News

Hands-on outdoors

WildBC’s Luisa Richardson talks to Ecole Puntledge Park Grade 1 students during a field trip to Tsolum Spirit Park to learn about the park’s history and salmon in the Tsolum River. - Photo submitted
WildBC’s Luisa Richardson talks to Ecole Puntledge Park Grade 1 students during a field trip to Tsolum Spirit Park to learn about the park’s history and salmon in the Tsolum River.
— image credit: Photo submitted

More than 20 years later, Carolyn Ang still remembers working to create Tsolum Spirit Park when she was a Grade 5 student at (the former) Tsolum Elementary School.

Now a parent with a child at École Puntledge Park Elementary, she organized a field trip for Grade 1 students to learn about the history of the park, the return of salmon to the Tsolum River and the importance of volunteering in their community.

“I really believe in getting involved in your community for things that are important, especially when it comes to conservation and wildlife,” says Ang. “So, I really like to instil those values into the kids and also, I believe getting a hands-on education outside is really, really important.”

WildBC environmental educator Luisa Richardson, the Tsolum River Restoration Society’s Laura O’Brien and Fisheries and Oceans’ Dave Davies used hands-on learning techniques in nature to teach the students. For example, Davies demonstrated how salmon use the river to spawn with cardboard cutouts of salmon at the river.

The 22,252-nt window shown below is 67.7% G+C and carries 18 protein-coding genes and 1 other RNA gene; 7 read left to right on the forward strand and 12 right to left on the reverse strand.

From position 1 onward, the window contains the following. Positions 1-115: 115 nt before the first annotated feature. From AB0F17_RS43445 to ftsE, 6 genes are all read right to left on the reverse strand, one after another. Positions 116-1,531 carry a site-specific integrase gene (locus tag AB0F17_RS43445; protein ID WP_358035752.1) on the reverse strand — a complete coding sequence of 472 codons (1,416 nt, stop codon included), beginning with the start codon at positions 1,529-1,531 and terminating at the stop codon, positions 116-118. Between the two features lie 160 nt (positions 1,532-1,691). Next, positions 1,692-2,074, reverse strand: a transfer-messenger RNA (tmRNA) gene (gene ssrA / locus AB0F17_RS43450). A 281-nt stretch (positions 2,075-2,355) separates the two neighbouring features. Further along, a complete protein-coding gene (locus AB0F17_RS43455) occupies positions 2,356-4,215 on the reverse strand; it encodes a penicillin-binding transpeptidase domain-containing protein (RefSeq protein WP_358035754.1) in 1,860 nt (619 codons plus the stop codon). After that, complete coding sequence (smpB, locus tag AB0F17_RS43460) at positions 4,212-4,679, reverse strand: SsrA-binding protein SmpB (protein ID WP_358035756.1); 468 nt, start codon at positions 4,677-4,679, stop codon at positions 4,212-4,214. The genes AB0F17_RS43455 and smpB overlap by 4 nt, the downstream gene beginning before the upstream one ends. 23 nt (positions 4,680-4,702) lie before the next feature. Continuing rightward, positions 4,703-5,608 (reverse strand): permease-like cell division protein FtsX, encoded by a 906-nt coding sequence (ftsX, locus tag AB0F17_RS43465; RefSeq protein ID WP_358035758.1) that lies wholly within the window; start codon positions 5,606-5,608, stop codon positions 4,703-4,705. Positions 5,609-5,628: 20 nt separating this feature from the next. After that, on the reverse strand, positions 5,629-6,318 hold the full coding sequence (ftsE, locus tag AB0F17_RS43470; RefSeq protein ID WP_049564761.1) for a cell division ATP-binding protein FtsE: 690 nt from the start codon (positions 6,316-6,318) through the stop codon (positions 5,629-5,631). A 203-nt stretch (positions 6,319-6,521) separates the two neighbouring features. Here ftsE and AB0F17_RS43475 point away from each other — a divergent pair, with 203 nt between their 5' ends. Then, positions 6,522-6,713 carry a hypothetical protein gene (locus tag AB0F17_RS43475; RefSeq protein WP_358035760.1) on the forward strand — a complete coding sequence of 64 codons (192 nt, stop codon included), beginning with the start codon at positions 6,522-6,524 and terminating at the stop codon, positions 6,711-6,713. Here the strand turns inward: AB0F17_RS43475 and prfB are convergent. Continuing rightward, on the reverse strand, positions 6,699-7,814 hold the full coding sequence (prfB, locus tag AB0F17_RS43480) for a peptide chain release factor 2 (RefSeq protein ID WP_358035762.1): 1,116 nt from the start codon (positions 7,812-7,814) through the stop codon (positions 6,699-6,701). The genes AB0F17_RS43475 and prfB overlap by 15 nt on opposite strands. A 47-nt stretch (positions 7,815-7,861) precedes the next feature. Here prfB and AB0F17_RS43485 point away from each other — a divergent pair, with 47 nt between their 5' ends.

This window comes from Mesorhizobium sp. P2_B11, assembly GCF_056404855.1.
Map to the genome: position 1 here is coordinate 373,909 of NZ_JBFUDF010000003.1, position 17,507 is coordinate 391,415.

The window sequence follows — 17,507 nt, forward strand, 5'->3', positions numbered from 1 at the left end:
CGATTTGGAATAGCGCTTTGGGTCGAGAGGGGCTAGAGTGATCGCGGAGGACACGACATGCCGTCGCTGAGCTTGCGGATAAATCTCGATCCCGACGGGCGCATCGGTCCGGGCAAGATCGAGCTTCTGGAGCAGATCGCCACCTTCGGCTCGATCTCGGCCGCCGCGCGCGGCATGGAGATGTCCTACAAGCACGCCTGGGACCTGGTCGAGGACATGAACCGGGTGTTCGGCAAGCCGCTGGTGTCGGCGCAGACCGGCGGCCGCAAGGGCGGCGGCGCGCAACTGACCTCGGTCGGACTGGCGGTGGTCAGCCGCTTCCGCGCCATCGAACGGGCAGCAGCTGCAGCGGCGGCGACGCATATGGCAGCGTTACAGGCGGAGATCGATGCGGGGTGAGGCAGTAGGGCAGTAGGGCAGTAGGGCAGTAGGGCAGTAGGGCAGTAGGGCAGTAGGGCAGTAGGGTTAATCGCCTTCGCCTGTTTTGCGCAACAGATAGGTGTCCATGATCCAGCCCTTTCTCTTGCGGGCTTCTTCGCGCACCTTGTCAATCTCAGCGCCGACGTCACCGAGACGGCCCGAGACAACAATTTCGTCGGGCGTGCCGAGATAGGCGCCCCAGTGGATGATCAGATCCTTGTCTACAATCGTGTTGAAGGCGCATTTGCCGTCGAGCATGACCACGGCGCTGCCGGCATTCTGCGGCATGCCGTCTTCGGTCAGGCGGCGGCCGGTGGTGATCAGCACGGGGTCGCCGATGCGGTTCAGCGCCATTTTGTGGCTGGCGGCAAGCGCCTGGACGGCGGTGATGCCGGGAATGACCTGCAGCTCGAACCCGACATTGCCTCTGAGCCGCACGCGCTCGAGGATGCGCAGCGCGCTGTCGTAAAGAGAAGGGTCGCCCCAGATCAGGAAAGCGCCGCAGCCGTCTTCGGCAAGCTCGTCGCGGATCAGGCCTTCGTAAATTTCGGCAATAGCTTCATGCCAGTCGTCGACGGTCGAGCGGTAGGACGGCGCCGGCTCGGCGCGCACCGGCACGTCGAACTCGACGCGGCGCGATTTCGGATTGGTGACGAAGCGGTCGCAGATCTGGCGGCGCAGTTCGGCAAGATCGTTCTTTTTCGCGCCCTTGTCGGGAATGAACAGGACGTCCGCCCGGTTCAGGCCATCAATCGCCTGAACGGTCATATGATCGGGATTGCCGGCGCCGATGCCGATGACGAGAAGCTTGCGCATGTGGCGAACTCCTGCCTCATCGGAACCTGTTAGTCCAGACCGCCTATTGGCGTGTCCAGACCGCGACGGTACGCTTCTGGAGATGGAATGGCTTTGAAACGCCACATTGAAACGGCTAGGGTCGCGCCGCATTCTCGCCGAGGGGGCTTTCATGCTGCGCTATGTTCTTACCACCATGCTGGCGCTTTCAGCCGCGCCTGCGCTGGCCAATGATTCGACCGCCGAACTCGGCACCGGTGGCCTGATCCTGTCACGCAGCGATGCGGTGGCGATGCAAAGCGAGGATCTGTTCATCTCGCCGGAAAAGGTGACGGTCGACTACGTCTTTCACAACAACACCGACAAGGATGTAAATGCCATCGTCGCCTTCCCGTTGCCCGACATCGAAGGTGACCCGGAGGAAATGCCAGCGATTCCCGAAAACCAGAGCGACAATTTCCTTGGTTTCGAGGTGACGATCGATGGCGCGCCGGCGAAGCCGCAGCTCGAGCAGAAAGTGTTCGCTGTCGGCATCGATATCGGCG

Ang says the kids enjoyed the field trip and she was surprised by the high number of parents who came out, too.

Tsolum Spirit Park features trails, a bridge and a picnic site. Tsolum elementary students joined the community to help build the park, and Ang still remembers painting the sign at its entrance off Tsolum River Road.

“The community got involved and the school got involved and that was a big thing,” recalls Ang, adding the idea of encouraging kids to volunteer was a driving force behind this field trip. “We really believe that if kids start young and start to love nature and learn about salmon then they’ll get involved more when they’re older.”

We encourage an open exchange of ideas on this story's topic, but we ask you to follow our guidelines for respecting community standards. Personal attacks, inappropriate language, and off-topic comments may be removed, and comment privileges revoked, per our Terms of Use. Please see our FAQ if you have questions or concerns about using Facebook to comment.

You might like ...

B.C. cities demand greater oil pipeline scrutiny, safety
 
Speaking out in public
 
Premier wants municipal pay to be election issue
Happy Valentine’s Day personified
 
Sunny August up monthly record
 
Qualicum teen fights leukemia

Read the latest eEdition

Browse the print edition page by page, including stories and ads.

Sep 24 edition online now. Browse the archives.